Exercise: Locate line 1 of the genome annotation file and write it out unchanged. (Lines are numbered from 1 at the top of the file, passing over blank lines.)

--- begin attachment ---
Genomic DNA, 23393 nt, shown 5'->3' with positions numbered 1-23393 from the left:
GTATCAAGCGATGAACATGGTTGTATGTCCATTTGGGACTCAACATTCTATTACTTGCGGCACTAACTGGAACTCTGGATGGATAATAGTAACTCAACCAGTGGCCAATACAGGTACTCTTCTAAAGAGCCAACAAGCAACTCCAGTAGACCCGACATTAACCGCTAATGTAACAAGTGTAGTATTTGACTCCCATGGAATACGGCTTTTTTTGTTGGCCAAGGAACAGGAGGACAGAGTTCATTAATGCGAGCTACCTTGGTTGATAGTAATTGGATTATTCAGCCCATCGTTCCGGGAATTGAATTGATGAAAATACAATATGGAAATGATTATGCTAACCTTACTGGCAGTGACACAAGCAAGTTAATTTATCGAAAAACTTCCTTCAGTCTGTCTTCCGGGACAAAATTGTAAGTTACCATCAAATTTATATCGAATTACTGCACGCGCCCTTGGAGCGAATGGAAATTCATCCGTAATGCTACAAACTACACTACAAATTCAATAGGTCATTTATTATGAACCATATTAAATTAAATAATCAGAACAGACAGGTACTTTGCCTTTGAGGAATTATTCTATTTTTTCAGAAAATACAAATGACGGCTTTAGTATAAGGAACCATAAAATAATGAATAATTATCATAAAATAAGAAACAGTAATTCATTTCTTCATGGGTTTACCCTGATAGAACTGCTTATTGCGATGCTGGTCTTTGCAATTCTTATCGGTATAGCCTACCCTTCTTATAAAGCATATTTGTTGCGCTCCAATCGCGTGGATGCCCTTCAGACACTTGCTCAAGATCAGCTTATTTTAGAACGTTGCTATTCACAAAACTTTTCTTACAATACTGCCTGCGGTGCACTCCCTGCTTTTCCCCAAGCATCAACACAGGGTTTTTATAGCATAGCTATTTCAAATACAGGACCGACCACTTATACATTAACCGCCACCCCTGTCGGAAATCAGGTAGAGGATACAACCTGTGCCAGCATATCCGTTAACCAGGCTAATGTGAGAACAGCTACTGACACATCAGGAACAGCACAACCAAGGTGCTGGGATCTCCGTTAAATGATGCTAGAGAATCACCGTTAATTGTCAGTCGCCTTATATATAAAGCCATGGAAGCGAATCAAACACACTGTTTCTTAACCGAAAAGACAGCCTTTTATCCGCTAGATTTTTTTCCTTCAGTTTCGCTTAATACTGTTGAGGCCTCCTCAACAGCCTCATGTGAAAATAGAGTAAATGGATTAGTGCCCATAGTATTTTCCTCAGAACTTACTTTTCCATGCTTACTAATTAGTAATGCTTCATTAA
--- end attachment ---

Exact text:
Genomic DNA, 23393 nt, shown 5'->3' with positions numbered 1-23393 from the left: